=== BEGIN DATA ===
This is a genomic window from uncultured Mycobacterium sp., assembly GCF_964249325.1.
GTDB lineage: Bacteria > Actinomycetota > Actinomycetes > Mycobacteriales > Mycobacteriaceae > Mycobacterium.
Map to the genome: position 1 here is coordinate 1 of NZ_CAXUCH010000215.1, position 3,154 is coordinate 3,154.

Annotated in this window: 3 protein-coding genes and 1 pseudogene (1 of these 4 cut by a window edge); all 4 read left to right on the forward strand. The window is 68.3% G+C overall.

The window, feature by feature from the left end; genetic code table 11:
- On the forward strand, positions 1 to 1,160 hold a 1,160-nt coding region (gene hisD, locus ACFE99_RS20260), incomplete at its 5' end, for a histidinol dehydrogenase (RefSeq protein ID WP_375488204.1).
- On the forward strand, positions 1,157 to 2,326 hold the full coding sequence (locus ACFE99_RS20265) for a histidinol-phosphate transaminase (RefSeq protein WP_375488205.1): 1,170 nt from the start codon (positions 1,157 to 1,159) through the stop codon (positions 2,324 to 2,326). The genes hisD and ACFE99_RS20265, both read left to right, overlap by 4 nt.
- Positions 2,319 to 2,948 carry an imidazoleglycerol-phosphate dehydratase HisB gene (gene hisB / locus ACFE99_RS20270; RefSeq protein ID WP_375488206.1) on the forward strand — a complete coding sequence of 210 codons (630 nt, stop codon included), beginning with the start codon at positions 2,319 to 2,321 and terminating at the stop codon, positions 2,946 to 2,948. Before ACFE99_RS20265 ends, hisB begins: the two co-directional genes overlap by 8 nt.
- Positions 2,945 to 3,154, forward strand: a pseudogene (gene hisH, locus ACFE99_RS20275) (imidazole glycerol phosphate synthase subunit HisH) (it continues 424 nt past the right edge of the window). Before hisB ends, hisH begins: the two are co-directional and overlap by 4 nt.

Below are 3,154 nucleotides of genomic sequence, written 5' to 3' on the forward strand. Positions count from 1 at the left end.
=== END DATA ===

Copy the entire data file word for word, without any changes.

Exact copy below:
This is a genomic window from uncultured Mycobacterium sp., assembly GCF_964249325.1.
GTDB lineage: Bacteria > Actinomycetota > Actinomycetes > Mycobacteriales > Mycobacteriaceae > Mycobacterium.
Map to the genome: position 1 here is coordinate 1 of NZ_CAXUCH010000215.1, position 3,154 is coordinate 3,154.

Annotated in this window: 3 protein-coding genes and 1 pseudogene (1 of these 4 cut by a window edge); all 4 read left to right on the forward strand. The window is 68.3% G+C overall.

The window, feature by feature from the left end; genetic code table 11:
- On the forward strand, positions 1 to 1,160 hold a 1,160-nt coding region (gene hisD, locus ACFE99_RS20260), incomplete at its 5' end, for a histidinol dehydrogenase (RefSeq protein ID WP_375488204.1).
- On the forward strand, positions 1,157 to 2,326 hold the full coding sequence (locus ACFE99_RS20265) for a histidinol-phosphate transaminase (RefSeq protein WP_375488205.1): 1,170 nt from the start codon (positions 1,157 to 1,159) through the stop codon (positions 2,324 to 2,326). The genes hisD and ACFE99_RS20265, both read left to right, overlap by 4 nt.
- Positions 2,319 to 2,948 carry an imidazoleglycerol-phosphate dehydratase HisB gene (gene hisB / locus ACFE99_RS20270; RefSeq protein ID WP_375488206.1) on the forward strand — a complete coding sequence of 210 codons (630 nt, stop codon included), beginning with the start codon at positions 2,319 to 2,321 and terminating at the stop codon, positions 2,946 to 2,948. Before ACFE99_RS20265 ends, hisB begins: the two co-directional genes overlap by 8 nt.
- Positions 2,945 to 3,154, forward strand: a pseudogene (gene hisH, locus ACFE99_RS20275) (imidazole glycerol phosphate synthase subunit HisH) (it continues 424 nt past the right edge of the window). Before hisB ends, hisH begins: the two are co-directional and overlap by 4 nt.

Below are 3,154 nucleotides of genomic sequence, written 5' to 3' on the forward strand. Positions count from 1 at the left end.